Mark 4:3-9


Mk. 4:3-9

“Listen! Look! The sower went out to sow. As he was sowing, some seed fell along the roadside; and the birds came and devoured it. Some fell upon rocky ground where it did not have much earth; and it sprang up immediately, because it had no depth of earth, but, when the sun rose, it was scorched, and it was withered away, because it had no root. Some fell among thorns; and the thorns crowded in on it until they choked the life out of it, and it did not yield any fruit. And some fen on good ground; and, as it grew up and grew greater, it yielded fruit and bore as much as thirtyfold and sixtyfold and a hundredfold.” And he said, “Who has ears to hear, let him hear.”

We leave the interpretation of this parable until we come to the interpretation Mark gives us, and for the moment we consider it only as a specimen of Jesus’ parabolic teaching in action. The scene is the lakeside; Jesus is sitting in the boat just off the shore. The shore shelves gently down to the water’s edge, and makes a natural amphitheatre for the crowd. Even as he talks Jesus sees a sower busy sowing seed in the fields beside the lake. “Look!” he said, “The sower went out to sow.” Herein is the whole essence of the parabolic method.

(i) Jesus started from the here and now to get to the there and then. He started from a thing that was happening at that moment on earth in order to lead men’s thoughts to heaven; he started from something which all men could see to get to the things that are invisible; he started from something which all men knew to get to something which they had never as yet realized. That was the very essence of Jesus’ teaching. He did not bewilder men by starting with things which were strange and abstruse and involved; he started with the simplest things that,even a child could understand.

(ii) By so doing Jesus showed that he believed that there was a real kinship between earth and heaven. Jesus would not have agreed that “earth was a desert drear.” He believed that in the ordinary, common, everyday things of life men could see God. As William Temple put it: “Jesus taught men to see the operation of God in the regular and the normal–in the rising of the sun and the falling of the rain and the growth of the plant.” Long ago Paul had the same idea when he said that the visible world is designed to make known the invisible things of God (Rom.1:20). For Jesus this world was not a lost and evil place; it was the garment of the living God. Sir Christopher Wren lies buried in St. Paul’s Cathedral, the great church that his own genius planned and built. On his tombstone there is a simple Latin inscription which means, “If you wish to see his monument, look around you.” Jesus would have said, “If you wish to see God, look around you.” Jesus finds in the common things of life a countless source of signs which lead men to God if they will only read them aright.

(iii) The very essence of the parables is that they were spontaneous, extempore and unrehearsed. Jesus looks round, seeking a point of contact with the crowd. He sees the sower and on the spur of the moment that sower becomes his text. The parables were not stories wrought out in the quiet of a study; they were not carefully thought out and polished and rehearsed. Their supreme greatness is that Jesus composed these immortal short stories on the spur of the moment. They were produced by the demand of the occasion and in the cut and thrust of debate.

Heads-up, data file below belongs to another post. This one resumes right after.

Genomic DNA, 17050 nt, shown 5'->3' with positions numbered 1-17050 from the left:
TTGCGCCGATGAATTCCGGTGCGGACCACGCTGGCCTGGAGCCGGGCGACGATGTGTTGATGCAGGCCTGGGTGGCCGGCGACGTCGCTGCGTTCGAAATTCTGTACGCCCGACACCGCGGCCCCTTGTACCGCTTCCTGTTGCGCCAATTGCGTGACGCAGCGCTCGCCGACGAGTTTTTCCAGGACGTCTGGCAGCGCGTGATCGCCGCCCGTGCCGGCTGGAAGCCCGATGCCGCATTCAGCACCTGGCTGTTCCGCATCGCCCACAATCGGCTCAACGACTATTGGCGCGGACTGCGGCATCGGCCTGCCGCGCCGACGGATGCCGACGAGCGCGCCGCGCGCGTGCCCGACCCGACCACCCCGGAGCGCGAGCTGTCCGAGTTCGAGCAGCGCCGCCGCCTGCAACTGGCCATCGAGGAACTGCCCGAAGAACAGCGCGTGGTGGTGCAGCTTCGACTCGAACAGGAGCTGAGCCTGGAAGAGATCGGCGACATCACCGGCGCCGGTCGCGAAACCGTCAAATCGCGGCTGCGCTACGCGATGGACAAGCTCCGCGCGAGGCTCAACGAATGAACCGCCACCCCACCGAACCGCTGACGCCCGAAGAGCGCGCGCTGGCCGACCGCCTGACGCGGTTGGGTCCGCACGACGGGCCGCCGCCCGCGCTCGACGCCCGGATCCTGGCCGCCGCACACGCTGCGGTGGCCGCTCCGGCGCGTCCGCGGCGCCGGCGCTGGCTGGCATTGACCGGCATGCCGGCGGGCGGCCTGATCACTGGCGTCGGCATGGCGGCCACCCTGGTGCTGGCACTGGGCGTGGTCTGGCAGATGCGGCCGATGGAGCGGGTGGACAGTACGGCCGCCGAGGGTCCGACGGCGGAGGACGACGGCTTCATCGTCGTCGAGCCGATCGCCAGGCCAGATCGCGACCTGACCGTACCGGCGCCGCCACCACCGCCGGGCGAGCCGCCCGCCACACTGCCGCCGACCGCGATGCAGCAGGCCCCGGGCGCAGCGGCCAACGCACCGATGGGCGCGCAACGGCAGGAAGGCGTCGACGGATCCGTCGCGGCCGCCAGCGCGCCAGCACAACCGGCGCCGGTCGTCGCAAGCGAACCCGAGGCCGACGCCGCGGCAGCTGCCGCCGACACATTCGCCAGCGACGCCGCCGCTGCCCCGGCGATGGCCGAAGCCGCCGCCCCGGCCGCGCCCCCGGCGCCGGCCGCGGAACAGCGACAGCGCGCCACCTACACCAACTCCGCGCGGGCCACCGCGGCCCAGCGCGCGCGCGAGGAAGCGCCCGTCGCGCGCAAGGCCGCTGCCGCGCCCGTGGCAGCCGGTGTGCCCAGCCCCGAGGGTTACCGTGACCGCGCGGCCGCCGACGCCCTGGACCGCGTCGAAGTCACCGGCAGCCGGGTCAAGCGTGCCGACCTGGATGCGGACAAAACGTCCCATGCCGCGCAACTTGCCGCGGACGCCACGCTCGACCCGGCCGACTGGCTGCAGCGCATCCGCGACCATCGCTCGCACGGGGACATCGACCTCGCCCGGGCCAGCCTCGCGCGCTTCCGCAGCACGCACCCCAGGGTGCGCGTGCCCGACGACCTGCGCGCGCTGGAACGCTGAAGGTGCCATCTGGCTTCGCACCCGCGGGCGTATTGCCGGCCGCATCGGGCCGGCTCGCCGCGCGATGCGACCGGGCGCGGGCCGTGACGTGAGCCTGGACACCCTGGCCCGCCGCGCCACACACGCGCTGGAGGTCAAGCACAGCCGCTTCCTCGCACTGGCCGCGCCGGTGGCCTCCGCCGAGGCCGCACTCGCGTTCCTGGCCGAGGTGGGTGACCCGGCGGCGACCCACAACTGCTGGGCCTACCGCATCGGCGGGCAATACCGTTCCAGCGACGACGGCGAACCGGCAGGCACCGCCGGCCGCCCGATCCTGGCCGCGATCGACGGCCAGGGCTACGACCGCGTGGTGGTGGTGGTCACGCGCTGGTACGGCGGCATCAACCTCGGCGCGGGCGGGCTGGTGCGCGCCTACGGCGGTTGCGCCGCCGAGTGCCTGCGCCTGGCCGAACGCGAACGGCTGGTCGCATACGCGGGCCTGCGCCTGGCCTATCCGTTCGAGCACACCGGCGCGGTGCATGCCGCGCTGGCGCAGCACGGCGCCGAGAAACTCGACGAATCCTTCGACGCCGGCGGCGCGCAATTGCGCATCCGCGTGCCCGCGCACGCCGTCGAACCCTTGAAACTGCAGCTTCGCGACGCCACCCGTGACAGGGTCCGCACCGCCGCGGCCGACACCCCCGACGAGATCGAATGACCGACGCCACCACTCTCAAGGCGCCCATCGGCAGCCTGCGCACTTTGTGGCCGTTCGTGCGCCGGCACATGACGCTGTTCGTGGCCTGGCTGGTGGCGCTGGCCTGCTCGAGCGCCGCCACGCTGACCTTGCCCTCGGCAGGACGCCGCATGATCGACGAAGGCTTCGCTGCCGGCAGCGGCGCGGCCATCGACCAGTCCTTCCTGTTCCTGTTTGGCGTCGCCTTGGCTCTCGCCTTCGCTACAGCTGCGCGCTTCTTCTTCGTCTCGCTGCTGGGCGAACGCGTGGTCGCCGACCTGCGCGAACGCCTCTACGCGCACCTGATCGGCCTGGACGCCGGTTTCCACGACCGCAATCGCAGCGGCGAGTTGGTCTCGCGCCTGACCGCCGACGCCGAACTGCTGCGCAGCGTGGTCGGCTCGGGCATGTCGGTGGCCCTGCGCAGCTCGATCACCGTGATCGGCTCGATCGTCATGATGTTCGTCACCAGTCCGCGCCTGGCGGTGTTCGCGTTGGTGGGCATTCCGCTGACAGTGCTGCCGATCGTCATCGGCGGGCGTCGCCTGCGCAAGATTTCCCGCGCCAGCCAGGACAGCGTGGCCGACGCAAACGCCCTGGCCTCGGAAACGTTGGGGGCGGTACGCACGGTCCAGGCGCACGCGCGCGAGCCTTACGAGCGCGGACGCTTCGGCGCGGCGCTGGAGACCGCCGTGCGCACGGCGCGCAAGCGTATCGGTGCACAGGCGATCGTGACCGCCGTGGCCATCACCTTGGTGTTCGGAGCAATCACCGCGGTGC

1. J. Cadoux said of the parables: “A parable is art harnessed for service and conflict…. Here we find the reason why the parable is so rare. It requires a considerable degree of art, but art exercised under hard conditions. In the three typical parables of the Bible the speaker takes his life in his hands. Jotham (Judg.9:8-15) spoke his parable of the trees to the men of Shechem and then fled for his life. Nathan (2Sam.12:1-7), with the parable of the ewe-lamb, told an oriental despot of his sin. Jesus in the Parable of the Wicked Husbandmen used his own death sentence as a weapon for his cause…. In its most characteristic use the parable is a weapon of controversy, not shaped like a sonnet in undisturbed concentration but improvised in conflict to meet the unpremeditated situation. In its highest use it shows the sensitiveness of the poet, the penetration, rapidity and resourcefulness of the protagonist, and the courage that allows such a mind to work unimpeded by the turmoil and danger of mortal conflict.”

When we bear in mind that the parables of Jesus were flashed out extempore, their wonder is increased a hundredfold.

(iv) That brings us to a point we must always remember in our attempts to interpret the parables. They were, in the first instance, not meant to be read but to be heard. That is to say, in the first instance, no one could sit down and study them phrase by phrase and word by word. They were spoken not to be studied at length and at leisure, but to produce an immediate impression and reaction. That is to say, the parables must never be treated as allegories. In an allegory every part and action and detail of the story has an inner significance. The Pilgrim’s Progress and the Faerie Queene are allegories; in them every event and person and detail has a symbolic meaning. Clearly an allegory is something to be read and studied and examined; but a parable is something which was heard once and once only. Therefore what we must look for in a parable is not a situation in which every detail stands for something but a situation in which one great idea leaps out and shines like a flash of lightning. It is always wrong to attempt to make every detail of a parable mean something. It is always right to say: “What one idea would flash into a man’s mind when he heard this story for the first time?”


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